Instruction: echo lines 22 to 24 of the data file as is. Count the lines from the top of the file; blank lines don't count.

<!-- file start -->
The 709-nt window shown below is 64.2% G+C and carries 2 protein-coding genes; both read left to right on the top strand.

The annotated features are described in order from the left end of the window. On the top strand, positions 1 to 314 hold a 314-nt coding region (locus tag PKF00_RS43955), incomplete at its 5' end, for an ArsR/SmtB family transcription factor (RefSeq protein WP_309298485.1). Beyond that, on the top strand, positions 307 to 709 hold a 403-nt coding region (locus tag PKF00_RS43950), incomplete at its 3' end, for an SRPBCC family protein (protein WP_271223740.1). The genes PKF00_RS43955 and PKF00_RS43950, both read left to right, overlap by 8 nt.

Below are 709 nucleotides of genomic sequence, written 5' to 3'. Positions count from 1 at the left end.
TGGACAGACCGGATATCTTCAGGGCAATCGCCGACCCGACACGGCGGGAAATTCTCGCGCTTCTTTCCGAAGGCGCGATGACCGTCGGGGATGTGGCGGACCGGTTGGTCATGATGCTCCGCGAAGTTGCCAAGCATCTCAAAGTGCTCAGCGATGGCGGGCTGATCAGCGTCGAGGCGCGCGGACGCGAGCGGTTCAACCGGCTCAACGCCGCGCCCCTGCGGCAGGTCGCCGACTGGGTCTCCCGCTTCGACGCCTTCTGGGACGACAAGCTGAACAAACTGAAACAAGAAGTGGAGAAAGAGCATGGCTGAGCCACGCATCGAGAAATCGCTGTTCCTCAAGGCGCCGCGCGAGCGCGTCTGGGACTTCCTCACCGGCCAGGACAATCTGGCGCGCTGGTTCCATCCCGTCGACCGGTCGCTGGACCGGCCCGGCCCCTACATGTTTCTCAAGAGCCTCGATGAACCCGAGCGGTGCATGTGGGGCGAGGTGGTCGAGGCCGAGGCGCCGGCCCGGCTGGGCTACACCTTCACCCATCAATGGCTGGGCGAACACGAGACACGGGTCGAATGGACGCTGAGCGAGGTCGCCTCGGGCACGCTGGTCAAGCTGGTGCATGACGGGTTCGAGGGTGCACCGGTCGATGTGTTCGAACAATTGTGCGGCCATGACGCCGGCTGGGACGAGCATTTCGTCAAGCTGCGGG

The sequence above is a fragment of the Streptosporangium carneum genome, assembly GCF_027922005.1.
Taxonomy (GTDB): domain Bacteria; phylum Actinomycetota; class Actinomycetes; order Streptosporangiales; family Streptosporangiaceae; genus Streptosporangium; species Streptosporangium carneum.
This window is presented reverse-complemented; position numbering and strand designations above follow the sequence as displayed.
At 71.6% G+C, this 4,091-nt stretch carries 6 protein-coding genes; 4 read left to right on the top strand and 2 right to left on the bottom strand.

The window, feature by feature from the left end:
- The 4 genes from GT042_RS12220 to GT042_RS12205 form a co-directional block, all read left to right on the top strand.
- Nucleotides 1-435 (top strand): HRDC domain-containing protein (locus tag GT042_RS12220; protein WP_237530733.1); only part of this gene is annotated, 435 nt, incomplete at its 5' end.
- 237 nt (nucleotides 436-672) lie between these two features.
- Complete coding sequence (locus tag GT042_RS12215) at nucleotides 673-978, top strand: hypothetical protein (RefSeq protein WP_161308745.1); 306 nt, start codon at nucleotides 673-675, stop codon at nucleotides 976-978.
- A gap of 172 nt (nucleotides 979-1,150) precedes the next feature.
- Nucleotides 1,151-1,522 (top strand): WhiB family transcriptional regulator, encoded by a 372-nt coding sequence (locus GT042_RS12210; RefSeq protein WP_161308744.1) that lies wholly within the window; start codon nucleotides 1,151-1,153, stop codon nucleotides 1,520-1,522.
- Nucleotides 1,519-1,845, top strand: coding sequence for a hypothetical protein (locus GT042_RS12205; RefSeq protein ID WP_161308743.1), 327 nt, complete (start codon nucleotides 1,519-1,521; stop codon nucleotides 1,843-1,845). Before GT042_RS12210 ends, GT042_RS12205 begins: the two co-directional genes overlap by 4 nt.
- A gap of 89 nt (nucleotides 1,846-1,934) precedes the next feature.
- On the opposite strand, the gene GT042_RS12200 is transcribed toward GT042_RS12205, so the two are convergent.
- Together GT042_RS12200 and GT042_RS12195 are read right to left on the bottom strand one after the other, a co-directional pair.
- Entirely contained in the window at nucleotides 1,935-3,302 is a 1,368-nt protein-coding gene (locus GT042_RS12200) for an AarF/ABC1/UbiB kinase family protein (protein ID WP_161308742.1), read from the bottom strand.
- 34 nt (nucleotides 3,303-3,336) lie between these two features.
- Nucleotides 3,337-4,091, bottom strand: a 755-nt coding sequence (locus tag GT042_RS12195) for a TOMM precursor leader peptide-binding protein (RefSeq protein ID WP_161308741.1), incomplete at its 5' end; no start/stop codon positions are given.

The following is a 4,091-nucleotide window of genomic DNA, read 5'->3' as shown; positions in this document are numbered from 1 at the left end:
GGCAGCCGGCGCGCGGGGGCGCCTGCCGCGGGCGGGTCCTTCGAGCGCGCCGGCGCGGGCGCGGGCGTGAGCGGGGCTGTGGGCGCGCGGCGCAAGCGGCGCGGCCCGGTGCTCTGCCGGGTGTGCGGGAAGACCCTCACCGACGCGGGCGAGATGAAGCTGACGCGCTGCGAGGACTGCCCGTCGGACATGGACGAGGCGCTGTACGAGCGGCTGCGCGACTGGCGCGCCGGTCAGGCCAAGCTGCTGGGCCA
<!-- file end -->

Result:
- Nucleotides 3,337-4,091, bottom strand: a 755-nt coding sequence (locus tag GT042_RS12195) for a TOMM precursor leader peptide-binding protein (RefSeq protein ID WP_161308741.1), incomplete at its 5' end; no start/stop codon positions are given.

The following is a 4,091-nucleotide window of genomic DNA, read 5'->3' as shown; positions in this document are numbered from 1 at the left end:
GGCAGCCGGCGCGCGGGGGCGCCTGCCGCGGGCGGGTCCTTCGAGCGCGCCGGCGCGGGCGCGGGCGTGAGCGGGGCTGTGGGCGCGCGGCGCAAGCGGCGCGGCCCGGTGCTCTGCCGGGTGTGCGGGAAGACCCTCACCGACGCGGGCGAGATGAAGCTGACGCGCTGCGAGGACTGCCCGTCGGACATGGACGAGGCGCTGTACGAGCGGCTGCGCGACTGGCGCGCCGGTCAGGCCAAGCTGCTGGGCCA